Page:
Given those links, Luckin’s downfall has hit Credit Suisse harder than others. Due to the scandal, the firm was dropped from a $500m IPO in Hong Kong for WeDoctor, the healthcare start-up backed by Tencent Holdings, according to sources. The bank has also increased scrutiny on Chinese loans in the wake of the collapse and the pandemic, the sources said. It ended talks on a $1.5bn loan to Melco Resorts and Entertainment, a Macau casino operator, after the financing failed to win internal approval. A spokeswoman at Melco declined to comment.
Mr Thiam identified Asia as a key growth driver when he was appointed chief executive in 2015. The region was carved out from Europe, giving local managers more clout over lending and capital. The move fit the global shift away from investment banking to wealth management, particularly in China, which crowns a new billionaire every three days. While multi-billionaires are well served in the US and Europe, the market in Asia is just getting started.
Mr Thiam couldn’t be reached for comment.
After years of reorganisation and cost reductions, mostly in the markets division, the bank is starting to see the results of its shift. Private banking revenue rose 36 per cent in Asia in the first quarter, while advisory, underwriting and financing revenue tumbled 78 per cent. Pretax income in the region jumped 38 per cent to 252 million Swiss francs (Dh1.05bn), as bank-wide profit beat estimates.
The wealth focus has come at the expense of the investment-banking team. Several senior bankers in Asia have left in recent years, including Mervyn Chow, who was at the bank for two decades, and Isabella Luan, a technology banker.
Credit Suisse has seen more turnover at its China team than some of its biggest competitors, going through four Greater China chief executives in recent years. By contrast, the China heads at UBS Group and Morgan Stanley have spent more than two decades at their firms.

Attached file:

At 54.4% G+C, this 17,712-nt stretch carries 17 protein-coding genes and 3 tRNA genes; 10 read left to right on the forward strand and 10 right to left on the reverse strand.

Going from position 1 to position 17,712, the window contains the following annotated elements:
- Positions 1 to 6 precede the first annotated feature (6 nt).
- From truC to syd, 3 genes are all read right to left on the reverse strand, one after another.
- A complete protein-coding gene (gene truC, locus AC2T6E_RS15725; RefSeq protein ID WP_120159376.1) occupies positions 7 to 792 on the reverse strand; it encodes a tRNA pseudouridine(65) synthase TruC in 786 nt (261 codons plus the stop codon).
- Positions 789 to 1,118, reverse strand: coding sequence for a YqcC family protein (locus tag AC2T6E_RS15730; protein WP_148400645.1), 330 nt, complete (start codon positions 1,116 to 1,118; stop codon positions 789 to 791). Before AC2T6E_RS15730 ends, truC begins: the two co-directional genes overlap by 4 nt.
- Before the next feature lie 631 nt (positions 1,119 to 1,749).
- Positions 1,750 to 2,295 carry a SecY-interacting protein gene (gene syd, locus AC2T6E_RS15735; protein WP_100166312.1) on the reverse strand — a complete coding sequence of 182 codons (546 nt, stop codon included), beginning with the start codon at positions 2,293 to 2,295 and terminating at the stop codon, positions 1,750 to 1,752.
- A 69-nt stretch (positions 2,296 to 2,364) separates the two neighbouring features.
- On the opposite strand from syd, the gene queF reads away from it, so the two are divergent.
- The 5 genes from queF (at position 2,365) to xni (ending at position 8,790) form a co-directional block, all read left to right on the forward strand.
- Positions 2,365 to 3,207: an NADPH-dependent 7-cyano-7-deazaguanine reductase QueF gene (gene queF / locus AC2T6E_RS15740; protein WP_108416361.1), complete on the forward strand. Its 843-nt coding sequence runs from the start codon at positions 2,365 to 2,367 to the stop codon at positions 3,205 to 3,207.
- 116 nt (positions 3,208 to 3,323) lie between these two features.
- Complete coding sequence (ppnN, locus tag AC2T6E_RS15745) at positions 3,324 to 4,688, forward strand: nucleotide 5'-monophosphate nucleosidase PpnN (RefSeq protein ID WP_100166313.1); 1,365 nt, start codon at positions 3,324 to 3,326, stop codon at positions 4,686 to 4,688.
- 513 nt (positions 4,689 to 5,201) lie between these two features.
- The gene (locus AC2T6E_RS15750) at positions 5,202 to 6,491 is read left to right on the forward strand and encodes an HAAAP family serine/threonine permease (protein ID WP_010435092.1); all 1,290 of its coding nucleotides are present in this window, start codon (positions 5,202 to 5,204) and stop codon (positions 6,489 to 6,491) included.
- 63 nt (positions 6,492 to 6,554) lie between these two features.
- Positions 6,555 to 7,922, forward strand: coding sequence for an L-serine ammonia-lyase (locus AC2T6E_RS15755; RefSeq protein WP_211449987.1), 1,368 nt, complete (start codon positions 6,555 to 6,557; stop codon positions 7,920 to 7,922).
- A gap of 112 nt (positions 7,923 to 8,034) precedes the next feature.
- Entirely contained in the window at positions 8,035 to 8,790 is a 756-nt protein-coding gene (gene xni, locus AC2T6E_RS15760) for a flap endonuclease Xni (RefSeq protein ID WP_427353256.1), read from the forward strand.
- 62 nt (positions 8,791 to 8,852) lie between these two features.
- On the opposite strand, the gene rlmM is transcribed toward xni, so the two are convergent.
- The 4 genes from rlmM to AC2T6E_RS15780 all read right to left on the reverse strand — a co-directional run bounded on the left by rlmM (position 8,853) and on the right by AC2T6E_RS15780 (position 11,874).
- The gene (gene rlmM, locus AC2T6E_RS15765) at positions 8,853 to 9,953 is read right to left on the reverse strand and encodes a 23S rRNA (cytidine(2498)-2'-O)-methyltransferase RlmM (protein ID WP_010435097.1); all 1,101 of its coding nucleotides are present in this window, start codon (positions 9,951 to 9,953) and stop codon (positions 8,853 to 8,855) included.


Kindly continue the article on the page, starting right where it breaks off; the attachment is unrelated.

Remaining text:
Rivals such as UBS and Goldman Sachs have about twice the staff in China as Credit Suisse, while universal banks like JPMorgan Chase and Citigroup, have broader corporate banking and treasury operations.
Helman Sitohang, who runs the Asia Pacific division at Credit Suisse, said his competitors may have “bigger muscles and balance sheets”, yet the focus on the 1,000 billionaires across Asia is paying off. “We don’t want to be the biggest,” he said at an investor day in December. “We want to be the most profitable.”
Mr Sitohang lauded Mr Lu as one of the bank’s success stories. Mr Lu started Car Inc in 2007 and built it into China’s biggest rental company. Credit Suisse was there from the beginning, taking it public in Hong Kong in 2014, along with Morgan Stanley, and leading three US bond sales totaling almost $1.2 bn.
Mr Lu then set out to take on Starbucks in China, expanding Luckin to 4,500 stores in just two years. For a while it became a darling of US investors, with the stock tripling in its first eight months of trading.
While the Luckin board said it’s focusing its probe on chief operating officer Jian Liu, Mr Lu said the company went too far too fast, going public after just 18 months in business. Mr Liu couldn’t be reached for comment, nor could company officials.
“I’ve been blaming myself,” Mr Lu told the National Business Daily in China, referring to the rapid growth that created “a lot of problems” for the company.
The stock remains halted on the Nasdaq pending the review, with the last trade at $4.39 on April 6, down from a January high of $51.38. The company’s convertible bonds meanwhile trade at just 24 cents on the dollar, a clear signal of distress.
In the end, Credit Suisse will move on from Luckin, even if it results in short-term losses, said Ismail Ertürk, senior lecturer in banking at Alliance Manchester Business School in the UK. The lender will chalk it up as the “cost of doing business”.